AeroShot Pure Energy, an inhalable caffeine product that went on sale last month, is now under investigation by the Food and Drug Administration (FDA), who are concerned about whether the product is safe for costumers.

AeroShot Pure Energy canisters offers users the same amount of caffeine they can get in one cup of coffee, and advise costumers not to use the product more than three times a day.

To get a shot, users put one end of the lipstick-sized canister in their mouths and breathe in. A fine powder containing caffeine and B vitamins is released and dissolves in your mouth and throat, giving you an immediate burst of energy.

AeroShot company Breathable Foods has vigorously defended the product, saying it only delivers a safe amount of caffeine without the taurine or other additives used to spike other energy drinks. Pure Energy is not recommended for or marketed to customers under 18 years of age.

For the FDA and Sen. Charles Schumer (D.-N.Y.), however, these assurances aren't enough.

Sen. Schumer, who urged the FDA investigation, met with FDA Commissioner Dr. Margaret Hamburg to push for AeroShot Pure Energy to be reviewed both for safety and for general legality.

I am worried about how a product like this impacts kids and teens, who are particularly vulnerable to overusing a product that allows one to take hit after hit after hit, in rapid succession, Schumer was quoted as saying by The New York Daily News.

Schumer worries that the product may be mixed with alcohol, and that the quick-fix caffeine product's design encourages abuse.

This is the new Four Loko, he said, referencing the caffeinated alcohol drink banned last year by the State Liquor Authority after an FDA investigation.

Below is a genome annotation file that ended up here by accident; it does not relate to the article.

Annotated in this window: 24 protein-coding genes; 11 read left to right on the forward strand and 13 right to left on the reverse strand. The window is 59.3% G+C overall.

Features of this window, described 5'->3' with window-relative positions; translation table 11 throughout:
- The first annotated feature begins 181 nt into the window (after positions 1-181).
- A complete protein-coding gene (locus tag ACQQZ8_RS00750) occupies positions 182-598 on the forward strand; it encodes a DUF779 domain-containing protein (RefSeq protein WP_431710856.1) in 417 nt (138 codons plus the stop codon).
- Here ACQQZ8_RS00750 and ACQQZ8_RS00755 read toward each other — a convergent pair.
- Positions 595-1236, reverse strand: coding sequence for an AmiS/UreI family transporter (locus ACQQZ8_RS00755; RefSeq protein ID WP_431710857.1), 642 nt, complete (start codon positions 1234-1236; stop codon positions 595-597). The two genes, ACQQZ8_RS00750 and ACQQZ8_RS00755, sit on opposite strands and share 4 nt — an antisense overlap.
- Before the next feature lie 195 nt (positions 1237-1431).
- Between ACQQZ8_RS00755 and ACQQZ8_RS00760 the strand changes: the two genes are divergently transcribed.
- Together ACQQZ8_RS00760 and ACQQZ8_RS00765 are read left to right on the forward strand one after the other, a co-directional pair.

One problem with Schumer's argument, however, is that AeroShot Pure Energy canisters cannot be singled out in a market filled with energy boosters and caffeine fixes.

Caffeine supplements used for weight loss and energy boosts have flooded today's market, and ways for teens to take hit after hit of quick-fix products are already readily available.

One No Doz caplet, sold over the counter, has roughly 200 milligrams of caffeine, twice the amount in one shot of the inhalable coffee canisters. One 5 Hour Energy Drink shot gives users the same amount of caffeine as one AeroShot Pure Energy hit, and is easier going down.

Nonetheless, an anonymous FDA official told the Associated Press that the product will still be tested to see if its safe for consumption and whether it could qualify as a dietary supplement.

Breatheable Foods has said it will cooperate fully with the FDA investigation, and that it is confident AeroShot Pure Energy canisters will be cleared for widespread use.

When used in accordance with its label, AeroShot provides a safe shot of caffeine and B vitamins for ingestion, its web site reads.

Caffeine has been proven to offer a variety of potential benefits for health to individuals when consumed in moderation, from providing energy to enhancing attention and focus.

In fact, Sen. Schumer's attempt to stop the inhalable caffeine canisters from being distributed could end up boosting its popularity, which has lagged since its limited release in Massachusetts and New York. Shop owners report they have only sold a few of the AeroShot Pure Energy products since they arrived in stores.

It's not my style, Paola Marte told The Daily News. I'd rather drink coffee.

Another New Yorker, Joe Morena, agrees: Huffing caffeine sounds pretty disgusting.